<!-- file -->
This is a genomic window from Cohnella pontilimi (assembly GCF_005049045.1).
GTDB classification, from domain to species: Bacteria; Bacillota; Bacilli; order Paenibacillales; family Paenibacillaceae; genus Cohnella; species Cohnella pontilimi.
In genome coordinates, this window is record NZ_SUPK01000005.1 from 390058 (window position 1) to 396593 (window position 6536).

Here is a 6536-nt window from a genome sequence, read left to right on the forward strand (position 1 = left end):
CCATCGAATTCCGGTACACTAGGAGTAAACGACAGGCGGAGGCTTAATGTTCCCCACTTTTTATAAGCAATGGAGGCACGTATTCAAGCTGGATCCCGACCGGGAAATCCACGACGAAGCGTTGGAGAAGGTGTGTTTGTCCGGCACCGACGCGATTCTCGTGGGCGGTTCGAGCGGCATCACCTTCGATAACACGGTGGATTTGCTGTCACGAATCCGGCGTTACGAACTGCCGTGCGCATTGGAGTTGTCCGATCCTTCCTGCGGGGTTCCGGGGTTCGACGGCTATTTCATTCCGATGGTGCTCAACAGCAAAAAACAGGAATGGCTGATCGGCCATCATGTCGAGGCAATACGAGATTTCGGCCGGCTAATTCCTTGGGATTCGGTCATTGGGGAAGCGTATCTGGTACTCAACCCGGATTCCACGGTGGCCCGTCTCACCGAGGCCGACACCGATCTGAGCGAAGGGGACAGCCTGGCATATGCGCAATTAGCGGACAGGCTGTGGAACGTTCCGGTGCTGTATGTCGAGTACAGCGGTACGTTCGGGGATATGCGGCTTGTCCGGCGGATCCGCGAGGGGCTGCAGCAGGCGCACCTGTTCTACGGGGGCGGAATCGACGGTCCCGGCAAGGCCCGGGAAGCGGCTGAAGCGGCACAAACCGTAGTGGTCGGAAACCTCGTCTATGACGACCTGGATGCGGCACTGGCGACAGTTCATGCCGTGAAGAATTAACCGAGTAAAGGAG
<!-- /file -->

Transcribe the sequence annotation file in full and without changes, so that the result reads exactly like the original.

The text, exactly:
This is a genomic window from Cohnella pontilimi (assembly GCF_005049045.1).
GTDB classification, from domain to species: Bacteria; Bacillota; Bacilli; order Paenibacillales; family Paenibacillaceae; genus Cohnella; species Cohnella pontilimi.
In genome coordinates, this window is record NZ_SUPK01000005.1 from 390058 (window position 1) to 396593 (window position 6536).

Here is a 6536-nt window from a genome sequence, read left to right on the forward strand (position 1 = left end):
CCATCGAATTCCGGTACACTAGGAGTAAACGACAGGCGGAGGCTTAATGTTCCCCACTTTTTATAAGCAATGGAGGCACGTATTCAAGCTGGATCCCGACCGGGAAATCCACGACGAAGCGTTGGAGAAGGTGTGTTTGTCCGGCACCGACGCGATTCTCGTGGGCGGTTCGAGCGGCATCACCTTCGATAACACGGTGGATTTGCTGTCACGAATCCGGCGTTACGAACTGCCGTGCGCATTGGAGTTGTCCGATCCTTCCTGCGGGGTTCCGGGGTTCGACGGCTATTTCATTCCGATGGTGCTCAACAGCAAAAAACAGGAATGGCTGATCGGCCATCATGTCGAGGCAATACGAGATTTCGGCCGGCTAATTCCTTGGGATTCGGTCATTGGGGAAGCGTATCTGGTACTCAACCCGGATTCCACGGTGGCCCGTCTCACCGAGGCCGACACCGATCTGAGCGAAGGGGACAGCCTGGCATATGCGCAATTAGCGGACAGGCTGTGGAACGTTCCGGTGCTGTATGTCGAGTACAGCGGTACGTTCGGGGATATGCGGCTTGTCCGGCGGATCCGCGAGGGGCTGCAGCAGGCGCACCTGTTCTACGGGGGCGGAATCGACGGTCCCGGCAAGGCCCGGGAAGCGGCTGAAGCGGCACAAACCGTAGTGGTCGGAAACCTCGTCTATGACGACCTGGATGCGGCACTGGCGACAGTTCATGCCGTGAAGAATTAACCGAGTAAAGGAG